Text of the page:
Whether you’re just out of school, changing jobs, or reentering the job market, the first thing you need to think about is not only what jobs are available, but what kind of person you are. What are the necessary conditions for you to do your best work? What, about you, should be most highly valued?
What are your objectives? Do you want to earn the most money immediately, or do you want a position with the most opportunities for advancement? Is the work climate important to you? Think about it. Write down the minimum acceptable salary in terms of your lifestyle. Be realistic. Ask yourself how far you want to go. In other words, how high up is the top for you? Do you aspire to be a CEO or would you rather supervise only a few people? Would you prefer to be a member of a work group, or do you work best when you are alone?
Where would you like to work? You may like certain parts of the country, either because it is what’s familiar to you and you already have established friendships and family or because you want to go to a new place. Do you prefer mountains or the seacoast, a warm or cold climate, an urban or rural setting?
Give some thought to the kind of organization you’d like to work for. There are a couple of issues to consider: First, would you prefer working for a large company or a small one? Some of the answers may be found within your own experience. Did you enjoy attending a small school or a large one? Are you more comfortable with anonymity or intimacy? Contrary to expectations, you can find friendships while working in a close-knit unit of a large company. At first glance, it might seem that there will be more opportunities for you in a large company, but it is also possible to get stuck, forever, in the lower rungs. In a small company you are more visible, and, if you do well, you’ll have a chance to move up, unless there is simply no room at the top.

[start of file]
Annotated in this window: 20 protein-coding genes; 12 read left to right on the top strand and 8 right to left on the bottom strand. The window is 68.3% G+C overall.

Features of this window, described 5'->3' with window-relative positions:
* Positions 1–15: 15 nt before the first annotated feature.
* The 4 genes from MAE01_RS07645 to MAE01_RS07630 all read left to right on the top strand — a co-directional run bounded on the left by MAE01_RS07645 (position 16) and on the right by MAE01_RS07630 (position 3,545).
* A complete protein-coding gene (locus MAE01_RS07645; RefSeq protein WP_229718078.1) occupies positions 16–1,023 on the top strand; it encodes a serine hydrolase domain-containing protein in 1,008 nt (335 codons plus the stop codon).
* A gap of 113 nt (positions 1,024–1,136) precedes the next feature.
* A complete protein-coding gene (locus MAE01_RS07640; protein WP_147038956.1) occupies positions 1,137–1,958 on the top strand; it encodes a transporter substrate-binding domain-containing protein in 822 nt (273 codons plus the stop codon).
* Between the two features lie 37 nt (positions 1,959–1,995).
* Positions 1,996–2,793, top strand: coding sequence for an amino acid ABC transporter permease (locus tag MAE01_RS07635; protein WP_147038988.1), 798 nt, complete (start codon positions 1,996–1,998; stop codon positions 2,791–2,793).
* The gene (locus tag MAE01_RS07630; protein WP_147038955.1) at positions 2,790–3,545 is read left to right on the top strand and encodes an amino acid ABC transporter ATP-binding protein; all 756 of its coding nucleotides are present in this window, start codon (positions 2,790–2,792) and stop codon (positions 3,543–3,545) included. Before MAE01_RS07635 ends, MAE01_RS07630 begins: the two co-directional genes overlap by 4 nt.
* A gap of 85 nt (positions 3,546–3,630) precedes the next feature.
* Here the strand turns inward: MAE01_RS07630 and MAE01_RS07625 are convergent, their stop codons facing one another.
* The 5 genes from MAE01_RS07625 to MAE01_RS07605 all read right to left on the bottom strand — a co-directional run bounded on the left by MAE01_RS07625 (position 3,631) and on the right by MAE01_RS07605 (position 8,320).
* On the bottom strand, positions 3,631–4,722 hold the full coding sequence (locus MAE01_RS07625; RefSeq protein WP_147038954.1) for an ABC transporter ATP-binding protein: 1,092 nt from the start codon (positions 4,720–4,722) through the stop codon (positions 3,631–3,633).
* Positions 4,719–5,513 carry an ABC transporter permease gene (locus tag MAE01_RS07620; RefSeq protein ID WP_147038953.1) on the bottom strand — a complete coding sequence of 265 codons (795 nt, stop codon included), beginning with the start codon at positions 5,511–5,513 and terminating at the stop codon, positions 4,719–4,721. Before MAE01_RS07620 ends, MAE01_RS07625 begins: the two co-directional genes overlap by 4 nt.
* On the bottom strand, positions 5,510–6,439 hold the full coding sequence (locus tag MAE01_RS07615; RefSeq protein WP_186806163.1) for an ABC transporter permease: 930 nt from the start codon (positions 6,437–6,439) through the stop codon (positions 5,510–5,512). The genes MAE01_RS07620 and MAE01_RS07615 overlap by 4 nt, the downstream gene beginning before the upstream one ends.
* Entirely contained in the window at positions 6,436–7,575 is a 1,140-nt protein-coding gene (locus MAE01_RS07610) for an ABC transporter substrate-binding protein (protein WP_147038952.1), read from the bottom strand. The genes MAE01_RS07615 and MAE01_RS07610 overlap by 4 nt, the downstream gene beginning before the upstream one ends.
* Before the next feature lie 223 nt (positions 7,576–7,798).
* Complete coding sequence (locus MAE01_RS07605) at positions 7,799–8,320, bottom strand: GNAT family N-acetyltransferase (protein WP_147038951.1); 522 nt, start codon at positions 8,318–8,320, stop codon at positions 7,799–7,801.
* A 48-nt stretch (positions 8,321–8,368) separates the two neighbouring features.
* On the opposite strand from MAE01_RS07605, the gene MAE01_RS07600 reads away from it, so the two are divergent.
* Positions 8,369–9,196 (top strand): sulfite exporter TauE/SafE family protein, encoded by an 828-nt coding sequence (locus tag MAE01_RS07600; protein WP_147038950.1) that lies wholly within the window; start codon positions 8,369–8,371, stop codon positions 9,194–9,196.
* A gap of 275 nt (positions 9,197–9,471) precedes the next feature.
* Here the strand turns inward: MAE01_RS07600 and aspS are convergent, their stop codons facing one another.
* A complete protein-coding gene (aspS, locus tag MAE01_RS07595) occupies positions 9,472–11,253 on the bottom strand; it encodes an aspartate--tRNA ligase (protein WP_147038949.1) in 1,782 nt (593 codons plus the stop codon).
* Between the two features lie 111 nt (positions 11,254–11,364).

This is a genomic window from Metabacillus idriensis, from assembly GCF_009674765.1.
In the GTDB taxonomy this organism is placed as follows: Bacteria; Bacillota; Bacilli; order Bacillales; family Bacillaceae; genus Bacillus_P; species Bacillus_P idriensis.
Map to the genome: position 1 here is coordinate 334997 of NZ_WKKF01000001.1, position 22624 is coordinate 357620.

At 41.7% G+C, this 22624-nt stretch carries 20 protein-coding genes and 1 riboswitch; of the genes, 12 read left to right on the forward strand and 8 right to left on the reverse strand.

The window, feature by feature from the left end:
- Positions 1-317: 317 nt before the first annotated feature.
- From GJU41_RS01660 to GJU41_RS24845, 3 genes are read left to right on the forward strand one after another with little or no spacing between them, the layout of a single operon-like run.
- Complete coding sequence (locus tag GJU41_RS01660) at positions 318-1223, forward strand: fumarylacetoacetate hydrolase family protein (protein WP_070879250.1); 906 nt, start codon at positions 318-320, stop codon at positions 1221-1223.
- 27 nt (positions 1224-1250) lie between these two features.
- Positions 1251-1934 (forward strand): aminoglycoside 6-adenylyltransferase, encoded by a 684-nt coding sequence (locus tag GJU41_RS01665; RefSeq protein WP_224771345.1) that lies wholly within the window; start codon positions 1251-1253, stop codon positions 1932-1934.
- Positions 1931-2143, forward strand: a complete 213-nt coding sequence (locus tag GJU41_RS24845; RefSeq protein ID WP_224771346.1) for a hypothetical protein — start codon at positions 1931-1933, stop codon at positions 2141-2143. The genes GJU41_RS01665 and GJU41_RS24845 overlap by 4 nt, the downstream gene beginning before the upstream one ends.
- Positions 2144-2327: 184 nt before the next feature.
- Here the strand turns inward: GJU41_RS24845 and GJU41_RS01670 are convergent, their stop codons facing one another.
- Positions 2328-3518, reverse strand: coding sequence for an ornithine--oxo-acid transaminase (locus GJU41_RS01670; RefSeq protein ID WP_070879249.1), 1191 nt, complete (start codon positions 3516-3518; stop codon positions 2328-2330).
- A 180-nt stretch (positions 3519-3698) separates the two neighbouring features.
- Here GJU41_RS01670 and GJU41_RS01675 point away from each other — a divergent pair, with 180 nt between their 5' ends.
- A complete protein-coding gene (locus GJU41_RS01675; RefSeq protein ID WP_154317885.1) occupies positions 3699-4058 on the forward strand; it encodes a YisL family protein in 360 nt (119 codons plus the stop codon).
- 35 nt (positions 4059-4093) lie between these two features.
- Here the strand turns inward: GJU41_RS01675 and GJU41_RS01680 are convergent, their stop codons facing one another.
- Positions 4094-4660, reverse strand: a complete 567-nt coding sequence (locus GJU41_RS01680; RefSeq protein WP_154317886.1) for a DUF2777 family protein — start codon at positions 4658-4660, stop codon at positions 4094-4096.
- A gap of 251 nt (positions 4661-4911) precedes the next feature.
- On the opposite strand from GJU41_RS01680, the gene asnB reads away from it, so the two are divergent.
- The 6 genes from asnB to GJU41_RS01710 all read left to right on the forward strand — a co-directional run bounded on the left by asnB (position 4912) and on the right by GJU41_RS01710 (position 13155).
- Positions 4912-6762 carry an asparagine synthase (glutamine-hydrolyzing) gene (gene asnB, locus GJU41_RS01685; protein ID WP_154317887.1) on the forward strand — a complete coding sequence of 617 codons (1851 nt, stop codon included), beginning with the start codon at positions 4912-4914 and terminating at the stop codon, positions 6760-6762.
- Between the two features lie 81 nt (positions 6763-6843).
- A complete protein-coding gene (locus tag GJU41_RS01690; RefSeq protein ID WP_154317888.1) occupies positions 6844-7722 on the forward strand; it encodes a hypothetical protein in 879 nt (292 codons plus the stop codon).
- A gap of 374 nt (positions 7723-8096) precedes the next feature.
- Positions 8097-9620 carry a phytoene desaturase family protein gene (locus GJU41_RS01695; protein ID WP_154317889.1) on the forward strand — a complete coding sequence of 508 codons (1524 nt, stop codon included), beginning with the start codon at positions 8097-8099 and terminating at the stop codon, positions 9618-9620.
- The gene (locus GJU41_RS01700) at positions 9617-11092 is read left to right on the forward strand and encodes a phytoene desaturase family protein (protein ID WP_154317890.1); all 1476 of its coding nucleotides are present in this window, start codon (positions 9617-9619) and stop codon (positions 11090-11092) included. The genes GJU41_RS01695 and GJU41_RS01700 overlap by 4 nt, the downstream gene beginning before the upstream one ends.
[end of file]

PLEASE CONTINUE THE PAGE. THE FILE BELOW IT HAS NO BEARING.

Do you want to work for a manufacturing company or for a service organization? Although there is usually more money to be earned in industry than in service or nonprofit, they also tend to have different corporate cultures.
Think of what kind of work atmosphere you would like. Would you prefer a traditional organization, very formal and structured, such as a bank or insurance company? Or would you feel more comfortable in an innovative organization, such as an advertising agency or a firm on the edge of new electronic technology? In these places, creativity is rewarded but the anxiety level is higher. Decide whether you enjoy the challenge of being a pathfinder or whether you would rather leave those hassles to others and follow an already beaten track. What feels too risky for one person is no risk at all for another.
Another major question you should ask yourself is “What can I do that is marketable?” The other side of that coin is: “Who would hire me?” If you don’t think your liberal arts college degree is enough to land you a job, if you have been out of the workforce for so long that you don’t know where to start, or if you’re dissatisfied with your present work and want to try something else, take heart. You have all kinds of skills that will be valuable to an employer. You just need to figure out exactly what they are and how to present them. You need to translate what you know and what you have done into a list of skills that will make an employer want to hire you. Think in terms of where and when you have felt most appreciated, most skilled, most knowledgeable. What was so satisfying about those times? Were there skills involved that you want to be able to use again or perfect? Perhaps you wish to learn something new and wouldn’t mind starting lower down, taking some time to get up to speed. In these hard economic times with a poor job market, knowing yourself, and knowing what your abilities and preferences are, will make you a more convincing candidate when the time comes to be interviewed.